Research Article - Journal of Public Health and Nutrition (2020) Volume 3, Issue 1
The nutritional status at six months is not associated to 6-24 month child mortality in the supplementation context: Case control matched study from rural area of Burkina Faso.
Background: The death of children is a good indicator of health level and social development of country. In the context of food supplementation, the factors associated with child death remain little known. Objective: We examined the relation between nutritional status and child mortality in the context of food supplementation in rural area.
Methods: We conducted matched case-control study nested in a cohort of child mother-pairs followed in the context of food supplementation. Conditional logistic regression was used to examine relation between nutritional status and child death. A significance level of 0.05 was considered significant. We use diagram causal model to identified variables for regression.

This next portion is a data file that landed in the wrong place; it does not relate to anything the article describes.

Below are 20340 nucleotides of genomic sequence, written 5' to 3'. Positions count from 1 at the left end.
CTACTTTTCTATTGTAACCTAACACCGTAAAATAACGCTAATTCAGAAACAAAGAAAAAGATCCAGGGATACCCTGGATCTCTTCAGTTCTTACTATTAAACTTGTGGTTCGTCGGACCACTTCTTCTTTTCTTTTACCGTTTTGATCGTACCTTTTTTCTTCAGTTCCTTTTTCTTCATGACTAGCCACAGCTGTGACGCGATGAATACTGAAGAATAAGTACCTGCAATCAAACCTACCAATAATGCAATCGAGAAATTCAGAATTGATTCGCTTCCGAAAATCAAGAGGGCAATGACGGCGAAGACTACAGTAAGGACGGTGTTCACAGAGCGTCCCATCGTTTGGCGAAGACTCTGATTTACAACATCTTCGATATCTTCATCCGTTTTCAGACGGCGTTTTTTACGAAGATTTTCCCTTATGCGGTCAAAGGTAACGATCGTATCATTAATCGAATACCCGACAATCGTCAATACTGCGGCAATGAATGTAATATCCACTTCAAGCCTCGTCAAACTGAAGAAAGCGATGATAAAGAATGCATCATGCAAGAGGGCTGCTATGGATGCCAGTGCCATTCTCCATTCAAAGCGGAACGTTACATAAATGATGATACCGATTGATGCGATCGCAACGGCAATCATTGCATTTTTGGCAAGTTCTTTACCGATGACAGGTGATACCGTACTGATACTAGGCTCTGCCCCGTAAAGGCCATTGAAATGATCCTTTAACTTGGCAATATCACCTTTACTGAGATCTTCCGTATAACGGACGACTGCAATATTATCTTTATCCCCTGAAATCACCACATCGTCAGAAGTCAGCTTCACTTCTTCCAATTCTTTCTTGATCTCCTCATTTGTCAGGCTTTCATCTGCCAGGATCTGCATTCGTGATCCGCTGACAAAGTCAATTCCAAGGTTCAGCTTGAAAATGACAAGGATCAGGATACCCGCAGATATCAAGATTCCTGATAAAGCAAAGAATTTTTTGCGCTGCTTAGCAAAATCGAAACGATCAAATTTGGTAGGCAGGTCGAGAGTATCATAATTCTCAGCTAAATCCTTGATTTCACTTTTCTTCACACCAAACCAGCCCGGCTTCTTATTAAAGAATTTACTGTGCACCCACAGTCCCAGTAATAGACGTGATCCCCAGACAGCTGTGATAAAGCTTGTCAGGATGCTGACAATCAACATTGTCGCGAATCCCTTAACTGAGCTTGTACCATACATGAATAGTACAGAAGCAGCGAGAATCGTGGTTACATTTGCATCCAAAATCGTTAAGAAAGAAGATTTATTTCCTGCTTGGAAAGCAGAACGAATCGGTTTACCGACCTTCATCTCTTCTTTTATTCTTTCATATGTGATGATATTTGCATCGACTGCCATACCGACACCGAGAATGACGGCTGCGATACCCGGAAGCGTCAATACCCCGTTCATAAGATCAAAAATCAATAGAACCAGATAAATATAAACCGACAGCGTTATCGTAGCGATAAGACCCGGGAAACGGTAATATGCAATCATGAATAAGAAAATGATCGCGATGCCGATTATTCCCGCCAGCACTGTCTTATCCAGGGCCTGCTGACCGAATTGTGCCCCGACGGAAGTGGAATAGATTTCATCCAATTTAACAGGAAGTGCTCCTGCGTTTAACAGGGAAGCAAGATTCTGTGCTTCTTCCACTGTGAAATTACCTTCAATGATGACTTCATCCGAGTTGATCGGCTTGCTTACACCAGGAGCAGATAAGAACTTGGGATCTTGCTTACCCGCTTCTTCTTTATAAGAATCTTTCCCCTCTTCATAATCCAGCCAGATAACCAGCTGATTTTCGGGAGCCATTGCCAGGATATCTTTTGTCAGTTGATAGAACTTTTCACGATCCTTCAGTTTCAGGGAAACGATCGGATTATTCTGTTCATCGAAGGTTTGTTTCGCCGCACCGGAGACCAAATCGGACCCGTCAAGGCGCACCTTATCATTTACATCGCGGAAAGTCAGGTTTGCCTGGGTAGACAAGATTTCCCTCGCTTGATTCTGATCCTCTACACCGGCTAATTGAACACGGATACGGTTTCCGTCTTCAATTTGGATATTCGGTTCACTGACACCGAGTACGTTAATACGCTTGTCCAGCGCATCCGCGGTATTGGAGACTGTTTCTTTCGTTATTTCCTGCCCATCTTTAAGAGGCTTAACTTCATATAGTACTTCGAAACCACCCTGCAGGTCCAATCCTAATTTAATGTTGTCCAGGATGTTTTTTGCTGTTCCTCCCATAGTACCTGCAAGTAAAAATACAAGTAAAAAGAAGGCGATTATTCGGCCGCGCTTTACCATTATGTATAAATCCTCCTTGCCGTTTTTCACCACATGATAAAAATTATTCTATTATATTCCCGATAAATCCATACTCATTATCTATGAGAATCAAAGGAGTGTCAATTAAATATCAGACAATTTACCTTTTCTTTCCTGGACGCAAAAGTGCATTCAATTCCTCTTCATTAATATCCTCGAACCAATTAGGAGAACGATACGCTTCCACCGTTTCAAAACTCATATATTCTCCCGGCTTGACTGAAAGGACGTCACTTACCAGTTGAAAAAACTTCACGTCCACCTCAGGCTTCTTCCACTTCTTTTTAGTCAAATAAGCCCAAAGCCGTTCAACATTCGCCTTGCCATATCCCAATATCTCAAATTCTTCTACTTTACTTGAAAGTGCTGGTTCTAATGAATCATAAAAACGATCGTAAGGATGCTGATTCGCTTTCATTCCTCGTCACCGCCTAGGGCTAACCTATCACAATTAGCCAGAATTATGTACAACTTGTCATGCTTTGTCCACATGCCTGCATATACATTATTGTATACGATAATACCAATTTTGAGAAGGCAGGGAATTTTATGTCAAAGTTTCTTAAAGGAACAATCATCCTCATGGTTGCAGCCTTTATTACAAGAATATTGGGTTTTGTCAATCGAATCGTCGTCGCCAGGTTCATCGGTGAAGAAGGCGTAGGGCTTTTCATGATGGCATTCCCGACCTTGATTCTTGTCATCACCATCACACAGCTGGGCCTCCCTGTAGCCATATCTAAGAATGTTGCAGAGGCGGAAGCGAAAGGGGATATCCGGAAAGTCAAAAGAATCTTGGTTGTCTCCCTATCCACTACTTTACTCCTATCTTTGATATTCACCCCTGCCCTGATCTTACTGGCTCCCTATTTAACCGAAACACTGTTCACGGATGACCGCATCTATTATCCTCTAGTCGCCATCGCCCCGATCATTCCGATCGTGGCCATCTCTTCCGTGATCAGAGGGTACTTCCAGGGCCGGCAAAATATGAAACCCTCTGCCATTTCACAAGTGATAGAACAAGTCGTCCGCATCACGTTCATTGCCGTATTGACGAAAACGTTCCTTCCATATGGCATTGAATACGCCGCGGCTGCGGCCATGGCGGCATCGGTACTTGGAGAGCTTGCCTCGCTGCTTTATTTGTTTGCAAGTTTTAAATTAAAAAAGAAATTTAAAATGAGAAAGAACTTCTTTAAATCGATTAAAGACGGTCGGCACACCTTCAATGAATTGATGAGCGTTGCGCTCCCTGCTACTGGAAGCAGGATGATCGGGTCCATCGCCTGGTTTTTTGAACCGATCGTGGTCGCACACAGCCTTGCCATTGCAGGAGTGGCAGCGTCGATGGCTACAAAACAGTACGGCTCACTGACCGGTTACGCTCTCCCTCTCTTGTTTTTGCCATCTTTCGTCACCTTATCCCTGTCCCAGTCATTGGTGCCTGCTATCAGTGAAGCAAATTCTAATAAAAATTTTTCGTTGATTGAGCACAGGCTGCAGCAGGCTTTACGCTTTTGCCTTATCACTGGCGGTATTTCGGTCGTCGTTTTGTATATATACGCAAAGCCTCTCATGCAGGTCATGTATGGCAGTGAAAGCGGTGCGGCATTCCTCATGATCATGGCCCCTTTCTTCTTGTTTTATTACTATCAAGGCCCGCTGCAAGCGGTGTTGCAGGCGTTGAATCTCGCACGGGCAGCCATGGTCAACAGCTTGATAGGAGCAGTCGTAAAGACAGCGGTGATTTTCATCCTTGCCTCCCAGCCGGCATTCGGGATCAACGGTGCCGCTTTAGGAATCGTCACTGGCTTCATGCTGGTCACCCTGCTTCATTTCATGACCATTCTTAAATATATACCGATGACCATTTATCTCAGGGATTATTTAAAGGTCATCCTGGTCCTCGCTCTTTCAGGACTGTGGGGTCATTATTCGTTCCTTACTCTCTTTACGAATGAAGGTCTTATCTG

Results: A total of 104 deaths and 208 controls were included in the study. The mean age of mothers was 26.13 ± 6 years. The only factor associated with univariate and multivariate analysis in the model used was the age of the mothers. In univariate, deceased children were 54% less likely to be born to mothers aged 20 to 34 compared to children born to mothers under 20 years of age (OR=0.46, 95% CI=[0.23-0.91] and P=0.027). The nutritional status of children, socioeconomic status, birth season, vaccinal status, and twins were not associated with the death of children in multivariate analysis.
Conclusion: Nutritional status is not associated at child death in the context of food supplementation. Supplementation would therefore reduce the deaths of malnourished children.